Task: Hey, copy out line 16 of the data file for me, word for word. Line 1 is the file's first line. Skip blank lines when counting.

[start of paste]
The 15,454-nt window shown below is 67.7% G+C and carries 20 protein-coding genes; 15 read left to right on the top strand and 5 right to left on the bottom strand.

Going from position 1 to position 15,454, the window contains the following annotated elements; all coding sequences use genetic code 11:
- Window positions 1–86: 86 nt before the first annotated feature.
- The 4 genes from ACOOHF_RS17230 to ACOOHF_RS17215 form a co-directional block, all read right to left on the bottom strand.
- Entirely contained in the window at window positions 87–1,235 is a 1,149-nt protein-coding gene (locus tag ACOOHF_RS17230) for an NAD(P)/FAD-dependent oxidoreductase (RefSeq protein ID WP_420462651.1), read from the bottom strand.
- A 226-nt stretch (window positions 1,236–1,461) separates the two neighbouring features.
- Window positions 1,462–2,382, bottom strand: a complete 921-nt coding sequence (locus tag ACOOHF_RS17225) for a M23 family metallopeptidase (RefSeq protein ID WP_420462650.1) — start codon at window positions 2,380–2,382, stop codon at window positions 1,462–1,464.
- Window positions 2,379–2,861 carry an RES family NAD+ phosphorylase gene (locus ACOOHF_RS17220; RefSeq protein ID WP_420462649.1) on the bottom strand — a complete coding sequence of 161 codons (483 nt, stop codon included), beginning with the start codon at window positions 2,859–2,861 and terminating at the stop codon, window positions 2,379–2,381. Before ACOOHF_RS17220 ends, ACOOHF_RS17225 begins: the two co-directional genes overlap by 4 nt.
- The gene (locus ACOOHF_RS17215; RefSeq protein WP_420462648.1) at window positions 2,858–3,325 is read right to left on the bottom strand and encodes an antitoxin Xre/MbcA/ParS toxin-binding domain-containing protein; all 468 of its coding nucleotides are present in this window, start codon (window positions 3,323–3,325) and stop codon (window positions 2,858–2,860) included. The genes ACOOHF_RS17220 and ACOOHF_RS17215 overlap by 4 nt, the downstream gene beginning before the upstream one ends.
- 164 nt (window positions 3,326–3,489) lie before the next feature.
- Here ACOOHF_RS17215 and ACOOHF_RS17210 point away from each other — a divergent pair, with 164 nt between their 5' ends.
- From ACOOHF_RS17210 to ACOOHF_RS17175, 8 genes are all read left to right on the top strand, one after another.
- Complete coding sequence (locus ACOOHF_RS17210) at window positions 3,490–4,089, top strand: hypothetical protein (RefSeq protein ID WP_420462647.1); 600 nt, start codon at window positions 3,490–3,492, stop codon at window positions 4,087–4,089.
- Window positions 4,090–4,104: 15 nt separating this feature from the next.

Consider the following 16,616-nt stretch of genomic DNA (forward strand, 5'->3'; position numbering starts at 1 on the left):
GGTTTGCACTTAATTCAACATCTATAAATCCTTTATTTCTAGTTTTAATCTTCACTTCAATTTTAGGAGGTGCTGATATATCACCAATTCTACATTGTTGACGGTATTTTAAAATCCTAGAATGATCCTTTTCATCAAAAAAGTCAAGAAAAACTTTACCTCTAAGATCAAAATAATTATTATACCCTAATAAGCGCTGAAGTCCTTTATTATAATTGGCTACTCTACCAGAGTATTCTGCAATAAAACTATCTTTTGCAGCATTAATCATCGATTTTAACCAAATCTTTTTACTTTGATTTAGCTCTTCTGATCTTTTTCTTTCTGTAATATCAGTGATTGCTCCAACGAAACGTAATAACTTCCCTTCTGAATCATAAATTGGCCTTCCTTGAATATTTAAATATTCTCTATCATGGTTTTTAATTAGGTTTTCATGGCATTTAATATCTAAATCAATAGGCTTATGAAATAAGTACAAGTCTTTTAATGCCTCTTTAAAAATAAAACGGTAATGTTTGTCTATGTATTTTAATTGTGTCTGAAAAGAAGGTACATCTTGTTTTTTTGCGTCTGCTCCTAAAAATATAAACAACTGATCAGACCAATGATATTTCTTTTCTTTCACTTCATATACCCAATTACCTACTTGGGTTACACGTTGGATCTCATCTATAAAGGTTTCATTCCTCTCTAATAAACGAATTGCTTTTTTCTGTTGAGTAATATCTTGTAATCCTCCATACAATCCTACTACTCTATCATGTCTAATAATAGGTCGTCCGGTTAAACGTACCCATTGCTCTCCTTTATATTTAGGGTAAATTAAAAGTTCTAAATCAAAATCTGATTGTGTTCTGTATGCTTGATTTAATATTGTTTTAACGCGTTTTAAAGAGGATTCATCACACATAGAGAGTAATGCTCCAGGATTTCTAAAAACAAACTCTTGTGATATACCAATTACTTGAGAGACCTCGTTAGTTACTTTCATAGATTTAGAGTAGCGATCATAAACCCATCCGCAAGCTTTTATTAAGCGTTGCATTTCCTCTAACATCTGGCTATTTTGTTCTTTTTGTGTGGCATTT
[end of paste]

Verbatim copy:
GGTTTGCACTTAATTCAACATCTATAAATCCTTTATTTCTAGTTTTAATCTTCACTTCAATTTTAGGAGGTGCTGATATATCACCAATTCTACATTGTTGACGGTATTTTAAAATCCTAGAATGATCCTTTTCATCAAAAAAGTCAAGAAAAACTTTACCTCTAAGATCAAAATAATTATTATACCCTAATAAGCGCTGAAGTCCTTTATTATAATTGGCTACTCTACCAGAGTATTCTGCAATAAAACTATCTTTTGCAGCATTAATCATCGATTTTAACCAAATCTTTTTACTTTGATTTAGCTCTTCTGATCTTTTTCTTTCTGTAATATCAGTGATTGCTCCAACGAAACGTAATAACTTCCCTTCTGAATCATAAATTGGCCTTCCTTGAATATTTAAATATTCTCTATCATGGTTTTTAATTAGGTTTTCATGGCATTTAATATCTAAATCAATAGGCTTATGAAATAAGTACAAGTCTTTTAATGCCTCTTTAAAAATAAAACGGTAATGTTTGTCTATGTATTTTAATTGTGTCTGAAAAGAAGGTACATCTTGTTTTTTTGCGTCTGCTCCTAAAAATATAAACAACTGATCAGACCAATGATATTTCTTTTCTTTCACTTCATATACCCAATTACCTACTTGGGTTACACGTTGGATCTCATCTATAAAGGTTTCATTCCTCTCTAATAAACGAATTGCTTTTTTCTGTTGAGTAATATCTTGTAATCCTCCATACAATCCTACTACTCTATCATGTCTAATAATAGGTCGTCCGGTTAAACGTACCCATTGCTCTCCTTTATATTTAGGGTAAATTAAAAGTTCTAAATCAAAATCTGATTGTGTTCTGTATGCTTGATTTAATATTGTTTTAACGCGTTTTAAAGAGGATTCATCACACATAGAGAGTAATGCTCCAGGATTTCTAAAAACAAACTCTTGTGATATACCAATTACTTGAGAGACCTCGTTAGTTACTTTCATAGATTTAGAGTAGCGATCATAAACCCATCCGCAAGCTTTTATTAAGCGTTGCATTTCCTCTAACATCTGGCTATTTTGTTCTTTTTGTGTGGCATTT